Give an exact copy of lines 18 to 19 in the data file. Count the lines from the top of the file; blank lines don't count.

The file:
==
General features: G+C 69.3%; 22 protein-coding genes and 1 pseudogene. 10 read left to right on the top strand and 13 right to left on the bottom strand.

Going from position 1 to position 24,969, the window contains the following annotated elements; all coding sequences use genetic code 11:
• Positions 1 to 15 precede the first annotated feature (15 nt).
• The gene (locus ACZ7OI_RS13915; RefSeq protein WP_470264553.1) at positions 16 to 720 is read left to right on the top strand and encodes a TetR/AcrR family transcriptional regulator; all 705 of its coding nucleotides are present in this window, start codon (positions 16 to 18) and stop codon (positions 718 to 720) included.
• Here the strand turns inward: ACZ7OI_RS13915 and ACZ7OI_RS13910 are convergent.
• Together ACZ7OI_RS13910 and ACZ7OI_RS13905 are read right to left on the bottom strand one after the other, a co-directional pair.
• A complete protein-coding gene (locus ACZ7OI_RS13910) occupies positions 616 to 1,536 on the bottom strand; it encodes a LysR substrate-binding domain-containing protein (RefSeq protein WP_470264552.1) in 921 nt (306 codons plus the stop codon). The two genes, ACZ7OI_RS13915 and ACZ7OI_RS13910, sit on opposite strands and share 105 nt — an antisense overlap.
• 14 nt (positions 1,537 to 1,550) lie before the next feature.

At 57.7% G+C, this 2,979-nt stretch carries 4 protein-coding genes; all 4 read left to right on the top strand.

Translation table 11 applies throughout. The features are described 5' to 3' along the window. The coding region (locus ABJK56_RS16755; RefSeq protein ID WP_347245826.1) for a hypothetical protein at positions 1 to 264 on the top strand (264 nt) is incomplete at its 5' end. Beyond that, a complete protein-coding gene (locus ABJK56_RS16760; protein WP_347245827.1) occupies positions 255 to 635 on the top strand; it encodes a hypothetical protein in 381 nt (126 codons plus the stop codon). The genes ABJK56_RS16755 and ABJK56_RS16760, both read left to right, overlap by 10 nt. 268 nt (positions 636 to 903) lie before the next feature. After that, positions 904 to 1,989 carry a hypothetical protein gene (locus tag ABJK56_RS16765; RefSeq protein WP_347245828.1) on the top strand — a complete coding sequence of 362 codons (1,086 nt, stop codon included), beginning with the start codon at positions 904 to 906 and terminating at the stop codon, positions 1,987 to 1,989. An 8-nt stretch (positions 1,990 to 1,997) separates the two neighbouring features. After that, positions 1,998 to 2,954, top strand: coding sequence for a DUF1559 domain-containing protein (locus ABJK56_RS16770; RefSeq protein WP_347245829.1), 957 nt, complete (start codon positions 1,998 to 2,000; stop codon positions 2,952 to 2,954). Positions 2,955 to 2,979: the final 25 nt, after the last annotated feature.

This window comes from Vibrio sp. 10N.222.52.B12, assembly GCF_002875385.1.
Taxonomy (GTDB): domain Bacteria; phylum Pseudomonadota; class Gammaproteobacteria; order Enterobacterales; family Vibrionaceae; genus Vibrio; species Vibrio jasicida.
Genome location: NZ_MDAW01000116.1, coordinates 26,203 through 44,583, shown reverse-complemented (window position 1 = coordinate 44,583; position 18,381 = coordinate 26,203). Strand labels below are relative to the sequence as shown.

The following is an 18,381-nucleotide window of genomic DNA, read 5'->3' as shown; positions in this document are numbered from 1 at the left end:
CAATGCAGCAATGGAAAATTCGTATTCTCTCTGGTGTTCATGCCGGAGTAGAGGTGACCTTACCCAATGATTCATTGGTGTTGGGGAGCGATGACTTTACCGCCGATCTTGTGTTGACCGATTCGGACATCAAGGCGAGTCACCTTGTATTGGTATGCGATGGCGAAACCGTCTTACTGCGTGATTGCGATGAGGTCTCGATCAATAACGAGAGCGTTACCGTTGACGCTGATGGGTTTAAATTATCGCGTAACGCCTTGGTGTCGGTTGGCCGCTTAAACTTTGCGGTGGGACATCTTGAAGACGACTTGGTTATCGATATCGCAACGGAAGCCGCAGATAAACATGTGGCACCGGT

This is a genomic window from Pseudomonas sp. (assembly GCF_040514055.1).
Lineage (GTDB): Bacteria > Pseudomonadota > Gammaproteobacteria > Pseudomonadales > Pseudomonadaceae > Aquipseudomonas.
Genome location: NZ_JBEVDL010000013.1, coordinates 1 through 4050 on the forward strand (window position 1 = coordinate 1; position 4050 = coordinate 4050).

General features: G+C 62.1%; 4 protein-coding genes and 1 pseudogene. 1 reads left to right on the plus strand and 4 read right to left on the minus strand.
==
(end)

Genome location: NZ_JBEVDL010000013.1, coordinates 1 through 4050 on the forward strand (window position 1 = coordinate 1; position 4050 = coordinate 4050).

General features: G+C 62.1%; 4 protein-coding genes and 1 pseudogene. 1 reads left to right on the plus strand and 4 read right to left on the minus strand.